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The Parenting Style Continuum – Where Do You Fall?

Written by Laura Kuehn, LCSW

Parenting styles lie on a continuum. At both extremes we have dysfunction and harm. The closer we get to the middle, the better environment for children to grow and thrive.

There has been general consensus over the years that there are three main parenting styles: Permissive, Authoritarian and Authoritative (with Authoritative being the ideal). But because humans are not robots, we are not so easily placed into three simple categories. It might be better to view parenting styles as along a continuum. Let’s consider the continuum and then look at what range on the continuum provides both the safety and structure that kids need to thrive.

We can view parenting styles through the lens of a continuum of control, with high need for control on one end and no need for control on the other.

Take this parenting style assessment and see where you fall.

The extreme ends of the parenting style continuum

At the extreme controlling end of this spectrum, lie parents who are abusive and use threats and fear to control their child’s behavior.

On the other end of the continuum, lie neglectful parents who have no desire to control their children because to them, the child is not important.

Due to substance abuse and mental health issues, parents can vacillate between these two extremes. Healthy attachments and a sense of unconditional love, belonging and safety cannot be formed at either end of this spectrum. They are both devoid of warmth and true connection.

These are clearly extremes. As we move away from the extreme ends of the spectrum, we can start to see more adaptive ways of parenting emerge.

The middle ground

As we move away from the abusive, controlling parenting style, we begin to enter the realm of what is often referred to as an authoritarian parenting style. This is the children-should-be-seen-but-not-heard mentality to parenting. They have have high expectations for behavior and performance, but tend to have lower levels of warmth and genuine connection to their children. They can be motivated by fear of judgement and often see their children’s behavior as as reflection on them. The child’s obedience is often their goal.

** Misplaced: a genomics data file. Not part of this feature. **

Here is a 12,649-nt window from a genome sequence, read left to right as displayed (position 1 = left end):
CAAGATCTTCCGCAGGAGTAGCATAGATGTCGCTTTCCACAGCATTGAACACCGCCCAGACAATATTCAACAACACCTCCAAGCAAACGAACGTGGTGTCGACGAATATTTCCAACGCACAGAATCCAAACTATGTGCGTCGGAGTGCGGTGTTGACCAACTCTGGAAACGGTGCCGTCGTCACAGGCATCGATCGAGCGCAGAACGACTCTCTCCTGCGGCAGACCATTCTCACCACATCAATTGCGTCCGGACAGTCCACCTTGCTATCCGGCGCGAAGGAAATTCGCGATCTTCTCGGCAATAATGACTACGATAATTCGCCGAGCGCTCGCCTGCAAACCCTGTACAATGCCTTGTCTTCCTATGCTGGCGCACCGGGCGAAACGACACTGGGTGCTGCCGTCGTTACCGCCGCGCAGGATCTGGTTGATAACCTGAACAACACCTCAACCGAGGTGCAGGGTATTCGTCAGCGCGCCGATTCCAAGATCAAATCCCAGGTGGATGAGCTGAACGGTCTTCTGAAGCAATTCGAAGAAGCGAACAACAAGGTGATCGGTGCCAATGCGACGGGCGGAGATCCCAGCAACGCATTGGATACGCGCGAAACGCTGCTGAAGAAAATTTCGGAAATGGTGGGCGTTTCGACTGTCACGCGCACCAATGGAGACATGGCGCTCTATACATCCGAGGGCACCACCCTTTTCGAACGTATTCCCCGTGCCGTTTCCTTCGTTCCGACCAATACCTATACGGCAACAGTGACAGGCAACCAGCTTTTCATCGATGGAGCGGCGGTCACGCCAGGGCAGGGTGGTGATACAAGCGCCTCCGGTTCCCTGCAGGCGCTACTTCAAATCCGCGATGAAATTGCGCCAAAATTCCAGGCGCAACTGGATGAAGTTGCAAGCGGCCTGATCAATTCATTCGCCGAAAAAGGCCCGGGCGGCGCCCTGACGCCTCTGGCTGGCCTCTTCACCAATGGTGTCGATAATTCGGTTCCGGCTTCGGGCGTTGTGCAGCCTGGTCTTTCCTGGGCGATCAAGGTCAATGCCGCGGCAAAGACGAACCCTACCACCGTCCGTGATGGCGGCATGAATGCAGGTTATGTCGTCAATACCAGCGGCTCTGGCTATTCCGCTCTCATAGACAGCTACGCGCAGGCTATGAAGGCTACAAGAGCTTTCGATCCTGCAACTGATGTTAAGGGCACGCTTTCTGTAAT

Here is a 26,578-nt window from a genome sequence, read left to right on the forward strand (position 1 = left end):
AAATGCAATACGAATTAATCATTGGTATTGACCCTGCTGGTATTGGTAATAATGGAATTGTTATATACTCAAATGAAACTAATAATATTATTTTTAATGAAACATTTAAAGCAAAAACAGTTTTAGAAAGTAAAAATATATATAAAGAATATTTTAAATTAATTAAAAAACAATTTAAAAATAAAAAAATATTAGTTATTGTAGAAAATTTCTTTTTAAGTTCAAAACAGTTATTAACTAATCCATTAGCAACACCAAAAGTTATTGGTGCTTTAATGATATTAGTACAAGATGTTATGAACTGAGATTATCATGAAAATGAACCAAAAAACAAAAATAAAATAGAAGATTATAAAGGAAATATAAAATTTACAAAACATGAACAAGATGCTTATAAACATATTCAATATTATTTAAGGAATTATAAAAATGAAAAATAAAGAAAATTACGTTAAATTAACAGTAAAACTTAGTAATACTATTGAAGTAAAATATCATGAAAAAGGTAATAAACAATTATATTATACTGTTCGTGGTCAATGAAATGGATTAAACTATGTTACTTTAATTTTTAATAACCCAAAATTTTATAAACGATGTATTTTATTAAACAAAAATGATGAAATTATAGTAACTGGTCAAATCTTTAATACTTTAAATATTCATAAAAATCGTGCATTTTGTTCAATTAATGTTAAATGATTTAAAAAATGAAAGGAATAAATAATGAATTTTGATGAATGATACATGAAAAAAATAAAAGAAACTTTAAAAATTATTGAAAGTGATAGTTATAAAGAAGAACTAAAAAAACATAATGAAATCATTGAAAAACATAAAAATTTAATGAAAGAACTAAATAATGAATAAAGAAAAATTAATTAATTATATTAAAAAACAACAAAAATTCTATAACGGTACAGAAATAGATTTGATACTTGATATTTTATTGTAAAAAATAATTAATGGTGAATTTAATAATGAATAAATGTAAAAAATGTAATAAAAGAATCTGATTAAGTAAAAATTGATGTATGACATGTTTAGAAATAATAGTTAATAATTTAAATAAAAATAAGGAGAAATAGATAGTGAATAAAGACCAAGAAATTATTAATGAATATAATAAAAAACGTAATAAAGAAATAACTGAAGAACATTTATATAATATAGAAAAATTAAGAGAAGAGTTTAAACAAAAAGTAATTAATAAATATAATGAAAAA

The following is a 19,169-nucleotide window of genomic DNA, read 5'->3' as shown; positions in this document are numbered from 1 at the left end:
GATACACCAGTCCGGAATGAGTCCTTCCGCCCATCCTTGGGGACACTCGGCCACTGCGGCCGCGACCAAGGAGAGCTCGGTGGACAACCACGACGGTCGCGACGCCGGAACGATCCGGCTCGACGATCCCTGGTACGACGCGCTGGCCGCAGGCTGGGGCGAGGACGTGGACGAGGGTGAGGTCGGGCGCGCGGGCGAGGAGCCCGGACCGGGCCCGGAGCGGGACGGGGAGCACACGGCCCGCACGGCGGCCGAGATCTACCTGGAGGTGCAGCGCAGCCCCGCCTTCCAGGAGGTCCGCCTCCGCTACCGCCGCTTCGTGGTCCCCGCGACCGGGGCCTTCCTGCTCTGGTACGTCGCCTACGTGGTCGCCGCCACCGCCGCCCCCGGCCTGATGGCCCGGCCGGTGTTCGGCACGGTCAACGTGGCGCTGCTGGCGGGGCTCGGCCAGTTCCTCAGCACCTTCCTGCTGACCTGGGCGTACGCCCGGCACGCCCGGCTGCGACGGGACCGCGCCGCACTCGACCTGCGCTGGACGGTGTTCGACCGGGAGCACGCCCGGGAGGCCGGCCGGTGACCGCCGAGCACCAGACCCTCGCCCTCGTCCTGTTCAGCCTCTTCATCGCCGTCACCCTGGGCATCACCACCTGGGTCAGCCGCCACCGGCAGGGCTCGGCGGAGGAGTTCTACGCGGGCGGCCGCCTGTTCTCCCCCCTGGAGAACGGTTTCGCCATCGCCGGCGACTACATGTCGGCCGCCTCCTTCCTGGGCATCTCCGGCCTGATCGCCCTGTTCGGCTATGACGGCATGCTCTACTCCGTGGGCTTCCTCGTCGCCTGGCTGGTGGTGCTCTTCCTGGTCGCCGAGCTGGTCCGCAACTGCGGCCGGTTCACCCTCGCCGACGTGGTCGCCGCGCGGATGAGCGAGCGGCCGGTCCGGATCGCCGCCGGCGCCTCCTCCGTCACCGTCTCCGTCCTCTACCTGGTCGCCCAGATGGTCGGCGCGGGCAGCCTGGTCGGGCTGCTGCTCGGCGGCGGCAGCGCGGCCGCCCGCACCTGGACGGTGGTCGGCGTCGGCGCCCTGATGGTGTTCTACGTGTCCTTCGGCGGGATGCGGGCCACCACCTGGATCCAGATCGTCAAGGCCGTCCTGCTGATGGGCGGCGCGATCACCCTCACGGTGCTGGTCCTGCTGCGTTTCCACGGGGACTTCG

Back at the neglectful side of the spectrum, when we move away from that extreme, we can see the permissive parenting style emerge. These parents may have greater warmth toward their children, but hold very few expectations for behavior. These parents allow freedom of choice and often have the avoidance of conflict as their main motivation for their parenting style. The child’s happiness is often their goal.

As one would expect, the parenting style that creates the healthiest environment for secure attachment, safety, love and belongingness is towards the center of this spectrum. This is often referred to as authoritative parenting. Here are some distinguishing characteristics of these types of parents:

  • They have clear boundaries that lets the child know who holds the authority but also allow ample opportunities for the child to voice his or her thoughts and feelings.
  • Their children feel safe to share hard feelings and express difficult emotions.
  • They feel they have a “handle” on the task of parenting and don’t use fear to motivate or control when their children’s behavior turns challenging.
  • They are not afraid to say “no” and hold children accountable in kind but firm ways.
  • They are also not afraid to admit when they have made a mistake and humbly seek restoration.
  • They express and warmth and focus on connection with their children.
  • Their children feel and know that they are unconditionally loved.

Take a few moments today to objectively evaluate where you fall on the continuum. Parenting, like any endeavor in life, is about growth and change. It is important to figure out what kind of parent you want to be with your children and establish small goals to work towards that goal with compassion and understanding that change is often hard.

This article is for informational purposes only and is not intended as a substitute for treatment from a qualified mental health professional. Cornerstones for Parents is not liable for any advice, tips, techniques, and recommendations the reader chooses to implement.

About Laura

Laura Kuehn, LCSW

Laura is a licensed clinical social worker who offers individual therapy to women and parents. Cornerstones for Parents is the place she combines some of her favorite things: writing, parenting and God's word. She is happily married with a young adult son and a teenage daughter.

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